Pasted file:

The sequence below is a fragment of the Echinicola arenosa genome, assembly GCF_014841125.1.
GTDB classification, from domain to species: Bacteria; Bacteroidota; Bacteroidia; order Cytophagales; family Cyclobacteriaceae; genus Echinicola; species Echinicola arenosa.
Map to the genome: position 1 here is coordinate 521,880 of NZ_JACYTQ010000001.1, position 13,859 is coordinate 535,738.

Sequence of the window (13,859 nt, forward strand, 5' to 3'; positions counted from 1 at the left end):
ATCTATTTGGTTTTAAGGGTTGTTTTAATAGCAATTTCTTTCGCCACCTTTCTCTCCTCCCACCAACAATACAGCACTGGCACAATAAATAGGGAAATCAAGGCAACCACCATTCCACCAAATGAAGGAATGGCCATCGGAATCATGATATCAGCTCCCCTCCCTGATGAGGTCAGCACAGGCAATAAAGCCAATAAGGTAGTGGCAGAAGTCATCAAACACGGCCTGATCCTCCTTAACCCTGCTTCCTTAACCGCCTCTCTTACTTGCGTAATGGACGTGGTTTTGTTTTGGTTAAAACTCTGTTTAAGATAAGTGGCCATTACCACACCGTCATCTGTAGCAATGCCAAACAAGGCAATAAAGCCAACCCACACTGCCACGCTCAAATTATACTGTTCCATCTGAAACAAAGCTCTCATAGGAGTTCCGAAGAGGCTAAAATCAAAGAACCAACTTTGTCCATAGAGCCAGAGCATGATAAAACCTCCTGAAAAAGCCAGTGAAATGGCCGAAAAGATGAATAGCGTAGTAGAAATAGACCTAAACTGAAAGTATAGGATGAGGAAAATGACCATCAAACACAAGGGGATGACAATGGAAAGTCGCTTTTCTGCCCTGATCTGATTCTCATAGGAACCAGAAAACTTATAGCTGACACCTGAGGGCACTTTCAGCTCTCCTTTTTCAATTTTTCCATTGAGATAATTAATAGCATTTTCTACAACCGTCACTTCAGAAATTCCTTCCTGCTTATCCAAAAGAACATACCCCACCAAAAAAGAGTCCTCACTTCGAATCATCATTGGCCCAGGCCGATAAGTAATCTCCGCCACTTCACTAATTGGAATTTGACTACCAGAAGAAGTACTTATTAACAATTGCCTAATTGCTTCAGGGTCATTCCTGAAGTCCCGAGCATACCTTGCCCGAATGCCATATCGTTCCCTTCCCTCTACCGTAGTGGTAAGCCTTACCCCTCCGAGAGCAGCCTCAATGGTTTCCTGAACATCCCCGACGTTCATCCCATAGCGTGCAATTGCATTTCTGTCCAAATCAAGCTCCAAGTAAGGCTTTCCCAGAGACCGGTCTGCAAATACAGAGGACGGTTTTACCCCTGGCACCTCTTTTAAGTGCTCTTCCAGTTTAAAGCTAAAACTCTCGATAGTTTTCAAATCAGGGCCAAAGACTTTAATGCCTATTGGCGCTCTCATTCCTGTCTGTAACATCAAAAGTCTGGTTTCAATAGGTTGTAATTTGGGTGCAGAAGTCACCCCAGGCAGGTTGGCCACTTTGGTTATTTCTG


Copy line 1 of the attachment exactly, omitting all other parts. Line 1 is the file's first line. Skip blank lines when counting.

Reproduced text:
The sequence below is a fragment of the Echinicola arenosa genome, assembly GCF_014841125.1.